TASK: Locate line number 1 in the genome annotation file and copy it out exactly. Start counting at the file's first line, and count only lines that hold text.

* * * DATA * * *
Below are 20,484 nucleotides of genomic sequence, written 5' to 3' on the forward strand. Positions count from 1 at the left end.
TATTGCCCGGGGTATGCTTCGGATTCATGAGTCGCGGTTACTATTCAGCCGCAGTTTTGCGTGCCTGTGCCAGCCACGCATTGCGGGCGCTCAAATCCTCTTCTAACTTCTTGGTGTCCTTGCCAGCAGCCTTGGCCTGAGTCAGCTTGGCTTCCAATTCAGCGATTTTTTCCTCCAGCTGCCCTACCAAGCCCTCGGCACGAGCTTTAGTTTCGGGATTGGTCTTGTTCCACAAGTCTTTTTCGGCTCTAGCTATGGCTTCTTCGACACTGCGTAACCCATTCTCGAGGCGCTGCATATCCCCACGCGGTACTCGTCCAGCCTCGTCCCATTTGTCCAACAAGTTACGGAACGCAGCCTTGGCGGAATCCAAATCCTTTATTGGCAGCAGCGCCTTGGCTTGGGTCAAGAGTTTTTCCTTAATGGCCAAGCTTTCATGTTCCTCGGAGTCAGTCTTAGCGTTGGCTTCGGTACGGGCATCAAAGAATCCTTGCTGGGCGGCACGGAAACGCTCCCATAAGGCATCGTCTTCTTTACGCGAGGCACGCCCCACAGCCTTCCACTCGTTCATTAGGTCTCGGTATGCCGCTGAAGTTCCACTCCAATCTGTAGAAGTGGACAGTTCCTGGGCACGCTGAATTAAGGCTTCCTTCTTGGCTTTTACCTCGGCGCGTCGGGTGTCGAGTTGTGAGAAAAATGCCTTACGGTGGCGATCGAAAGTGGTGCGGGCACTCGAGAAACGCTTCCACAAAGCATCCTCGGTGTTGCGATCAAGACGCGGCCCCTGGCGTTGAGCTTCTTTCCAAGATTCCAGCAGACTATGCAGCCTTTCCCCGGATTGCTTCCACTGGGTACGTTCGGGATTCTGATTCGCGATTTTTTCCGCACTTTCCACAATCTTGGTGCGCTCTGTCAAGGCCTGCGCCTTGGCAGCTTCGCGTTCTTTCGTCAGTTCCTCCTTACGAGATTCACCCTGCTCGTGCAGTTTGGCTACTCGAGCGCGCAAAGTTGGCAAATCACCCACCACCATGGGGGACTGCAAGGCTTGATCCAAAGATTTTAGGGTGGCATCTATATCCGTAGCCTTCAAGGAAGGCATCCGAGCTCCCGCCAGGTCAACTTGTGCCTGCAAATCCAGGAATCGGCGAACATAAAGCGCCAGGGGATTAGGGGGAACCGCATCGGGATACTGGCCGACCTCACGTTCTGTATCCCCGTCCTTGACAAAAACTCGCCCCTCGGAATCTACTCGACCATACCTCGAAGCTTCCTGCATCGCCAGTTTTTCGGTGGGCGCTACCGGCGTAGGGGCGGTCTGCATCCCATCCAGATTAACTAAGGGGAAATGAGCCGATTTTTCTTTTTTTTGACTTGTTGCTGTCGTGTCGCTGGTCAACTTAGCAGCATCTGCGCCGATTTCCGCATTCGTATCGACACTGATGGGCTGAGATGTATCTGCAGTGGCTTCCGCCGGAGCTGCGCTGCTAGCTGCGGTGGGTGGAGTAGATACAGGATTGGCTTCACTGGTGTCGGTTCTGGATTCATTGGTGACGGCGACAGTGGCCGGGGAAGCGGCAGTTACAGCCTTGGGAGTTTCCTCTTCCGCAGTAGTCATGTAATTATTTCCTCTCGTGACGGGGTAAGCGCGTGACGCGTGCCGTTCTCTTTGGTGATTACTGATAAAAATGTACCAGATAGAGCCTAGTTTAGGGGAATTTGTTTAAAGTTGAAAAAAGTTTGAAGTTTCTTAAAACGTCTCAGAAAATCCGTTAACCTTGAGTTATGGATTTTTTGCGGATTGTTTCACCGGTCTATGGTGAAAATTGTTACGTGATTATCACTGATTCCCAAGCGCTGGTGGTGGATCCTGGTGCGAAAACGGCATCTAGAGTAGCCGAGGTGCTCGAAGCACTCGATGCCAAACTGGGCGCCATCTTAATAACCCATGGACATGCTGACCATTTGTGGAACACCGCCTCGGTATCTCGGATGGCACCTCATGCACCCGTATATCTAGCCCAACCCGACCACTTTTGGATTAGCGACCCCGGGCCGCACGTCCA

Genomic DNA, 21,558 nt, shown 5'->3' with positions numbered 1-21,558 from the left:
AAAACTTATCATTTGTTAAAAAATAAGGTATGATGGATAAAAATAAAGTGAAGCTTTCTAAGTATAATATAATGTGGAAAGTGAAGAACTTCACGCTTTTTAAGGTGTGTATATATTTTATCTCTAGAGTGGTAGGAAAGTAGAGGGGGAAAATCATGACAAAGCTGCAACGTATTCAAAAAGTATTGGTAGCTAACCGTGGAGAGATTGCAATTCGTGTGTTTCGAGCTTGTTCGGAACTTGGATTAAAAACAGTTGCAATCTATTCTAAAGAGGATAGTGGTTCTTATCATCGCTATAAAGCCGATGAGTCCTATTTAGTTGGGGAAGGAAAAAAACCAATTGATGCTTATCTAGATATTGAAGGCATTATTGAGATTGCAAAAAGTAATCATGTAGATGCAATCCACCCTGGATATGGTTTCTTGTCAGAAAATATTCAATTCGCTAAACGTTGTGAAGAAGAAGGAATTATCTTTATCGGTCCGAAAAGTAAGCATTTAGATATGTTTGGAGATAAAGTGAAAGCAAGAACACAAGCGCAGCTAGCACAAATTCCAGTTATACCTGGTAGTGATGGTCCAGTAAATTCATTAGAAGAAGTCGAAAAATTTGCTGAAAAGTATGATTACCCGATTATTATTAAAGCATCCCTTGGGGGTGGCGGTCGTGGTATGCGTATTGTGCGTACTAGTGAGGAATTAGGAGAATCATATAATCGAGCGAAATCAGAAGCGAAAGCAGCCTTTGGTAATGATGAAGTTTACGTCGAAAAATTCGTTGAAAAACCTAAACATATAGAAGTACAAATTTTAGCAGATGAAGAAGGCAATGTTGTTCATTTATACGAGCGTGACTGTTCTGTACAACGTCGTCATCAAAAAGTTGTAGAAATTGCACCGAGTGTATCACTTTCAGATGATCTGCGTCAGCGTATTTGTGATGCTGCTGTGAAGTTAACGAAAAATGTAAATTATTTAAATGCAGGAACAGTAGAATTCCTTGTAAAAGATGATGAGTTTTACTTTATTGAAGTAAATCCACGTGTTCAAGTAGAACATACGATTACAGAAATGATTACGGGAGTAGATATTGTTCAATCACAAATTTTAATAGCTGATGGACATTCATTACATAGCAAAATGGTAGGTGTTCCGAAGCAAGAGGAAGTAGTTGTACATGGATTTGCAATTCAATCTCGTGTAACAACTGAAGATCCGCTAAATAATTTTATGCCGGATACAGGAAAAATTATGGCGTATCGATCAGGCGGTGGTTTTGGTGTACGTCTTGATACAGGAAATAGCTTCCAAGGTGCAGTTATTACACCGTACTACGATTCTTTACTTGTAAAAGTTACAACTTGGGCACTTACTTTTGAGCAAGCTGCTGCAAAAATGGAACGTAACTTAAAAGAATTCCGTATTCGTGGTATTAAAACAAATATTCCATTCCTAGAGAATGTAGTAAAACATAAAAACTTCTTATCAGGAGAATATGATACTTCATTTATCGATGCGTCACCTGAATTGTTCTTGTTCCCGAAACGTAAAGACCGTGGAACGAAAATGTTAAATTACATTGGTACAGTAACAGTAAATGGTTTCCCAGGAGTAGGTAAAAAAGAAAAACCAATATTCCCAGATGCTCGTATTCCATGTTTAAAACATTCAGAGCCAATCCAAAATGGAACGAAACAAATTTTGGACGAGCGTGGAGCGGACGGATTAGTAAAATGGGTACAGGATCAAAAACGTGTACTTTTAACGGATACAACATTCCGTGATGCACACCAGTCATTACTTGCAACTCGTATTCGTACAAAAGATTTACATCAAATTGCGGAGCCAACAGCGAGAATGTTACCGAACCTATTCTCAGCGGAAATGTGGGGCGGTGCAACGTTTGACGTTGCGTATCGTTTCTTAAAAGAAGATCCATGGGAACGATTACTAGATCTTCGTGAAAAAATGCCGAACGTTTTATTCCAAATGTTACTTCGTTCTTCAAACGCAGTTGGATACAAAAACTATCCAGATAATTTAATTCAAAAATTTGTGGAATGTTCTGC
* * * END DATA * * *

Below are 20,484 nucleotides of genomic sequence, written 5' to 3' on the forward strand. Positions count from 1 at the left end.